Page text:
On a late summer morning in 1940, Frank B. Rowlett, a 32-year-old civilian employee of the U.S. Army, climbed into his Ford sedan in Arlington, Virginia, and drove to his job in Washington, D.C. Though his work was all but obsessive and tempted him to revert to it during his commute, Rowlett was disciplined and kept his mind on the traffic. He parked in a lot behind the Munitions Building, the army's offices on Constitution Avenue, arriving at 7 a.m., an hour early, as was his custom. He walked down one of the wings that stretched out the back of the building like teeth on a comb. A steel gate and an armed guard blocked the entrance to Rooms 3416 and 3418. They were among the most secure in the entire structure, and the work that went on in them among the most secret in the U.S. government.
Rowlett was a codebreaker; he had charge of the team trying to crack the most secret diplomatic cipher of the Empire of Japan, a machine that American cryptanalysts called PURPLE, and within hours on that day, Friday, September 20, he would be celebrating one of the greatest moments in American cryptology.
Tension with Japan had begun when the United States seized the Philippines in 1898. Within the Imperial Japanese Navy a vocal faction saw the westward march of the United States as squeezing and poisoning Japan. Friction intensified at the Washington disarmament conference of 1922, when the United States forced Japan to accept a lower warship ratio than it would have liked. This American diplomatic victory was achieved with the help of the charismatic cryptanalyst Herbert O. Yardley and his assistants, whose solution of coded Japanese diplomatic messages told American negotiators just how far they could push the Japanese.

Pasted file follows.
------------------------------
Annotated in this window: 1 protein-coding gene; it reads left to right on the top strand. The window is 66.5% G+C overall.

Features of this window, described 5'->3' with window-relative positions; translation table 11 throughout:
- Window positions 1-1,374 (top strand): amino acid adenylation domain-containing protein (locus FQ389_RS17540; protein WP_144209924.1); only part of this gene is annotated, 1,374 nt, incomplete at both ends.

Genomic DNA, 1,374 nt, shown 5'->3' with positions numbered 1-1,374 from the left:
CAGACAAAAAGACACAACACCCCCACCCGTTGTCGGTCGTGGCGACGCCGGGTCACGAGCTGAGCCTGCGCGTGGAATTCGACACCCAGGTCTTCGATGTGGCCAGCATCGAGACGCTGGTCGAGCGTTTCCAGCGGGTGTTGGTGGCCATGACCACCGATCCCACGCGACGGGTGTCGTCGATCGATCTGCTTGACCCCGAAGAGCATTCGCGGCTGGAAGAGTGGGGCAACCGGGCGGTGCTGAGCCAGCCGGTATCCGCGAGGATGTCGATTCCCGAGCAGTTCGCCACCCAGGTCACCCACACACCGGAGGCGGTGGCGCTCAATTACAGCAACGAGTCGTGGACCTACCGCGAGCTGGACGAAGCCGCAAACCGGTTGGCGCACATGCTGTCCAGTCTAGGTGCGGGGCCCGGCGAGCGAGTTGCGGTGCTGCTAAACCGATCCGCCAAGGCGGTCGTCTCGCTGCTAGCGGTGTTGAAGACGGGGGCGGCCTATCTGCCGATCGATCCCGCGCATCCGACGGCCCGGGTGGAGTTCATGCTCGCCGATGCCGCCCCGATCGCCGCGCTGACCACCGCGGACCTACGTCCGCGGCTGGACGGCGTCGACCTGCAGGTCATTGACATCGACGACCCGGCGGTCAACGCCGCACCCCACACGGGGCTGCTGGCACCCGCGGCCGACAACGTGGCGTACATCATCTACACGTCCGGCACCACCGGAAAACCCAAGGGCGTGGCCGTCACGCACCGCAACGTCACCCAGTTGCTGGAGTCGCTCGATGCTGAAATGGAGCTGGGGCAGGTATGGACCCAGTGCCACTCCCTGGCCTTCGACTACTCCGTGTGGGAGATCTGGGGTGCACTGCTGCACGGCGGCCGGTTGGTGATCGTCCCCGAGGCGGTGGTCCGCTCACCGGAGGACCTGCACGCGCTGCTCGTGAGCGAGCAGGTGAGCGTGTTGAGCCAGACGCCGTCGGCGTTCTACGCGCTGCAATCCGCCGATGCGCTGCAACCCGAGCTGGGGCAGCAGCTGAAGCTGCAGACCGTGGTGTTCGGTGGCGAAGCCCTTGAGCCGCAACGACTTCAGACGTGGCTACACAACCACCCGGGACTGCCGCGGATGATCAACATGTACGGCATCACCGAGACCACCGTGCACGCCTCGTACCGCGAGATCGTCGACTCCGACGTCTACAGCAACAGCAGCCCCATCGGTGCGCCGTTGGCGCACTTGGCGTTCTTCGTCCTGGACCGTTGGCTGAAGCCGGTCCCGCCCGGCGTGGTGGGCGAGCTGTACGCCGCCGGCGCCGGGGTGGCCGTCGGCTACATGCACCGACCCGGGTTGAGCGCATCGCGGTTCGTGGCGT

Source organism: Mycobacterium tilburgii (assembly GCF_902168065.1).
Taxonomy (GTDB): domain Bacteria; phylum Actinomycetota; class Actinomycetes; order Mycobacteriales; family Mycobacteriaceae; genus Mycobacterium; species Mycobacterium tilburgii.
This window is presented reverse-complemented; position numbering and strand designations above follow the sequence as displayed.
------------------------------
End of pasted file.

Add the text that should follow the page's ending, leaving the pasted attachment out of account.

But in 1929 Secretary of State Henry L. Stimson, believing that mutual trust worked best in international affairs and that therefore "gentlemen do not read each other's mail," refused to expend State Department funds for cryptanalysis. When
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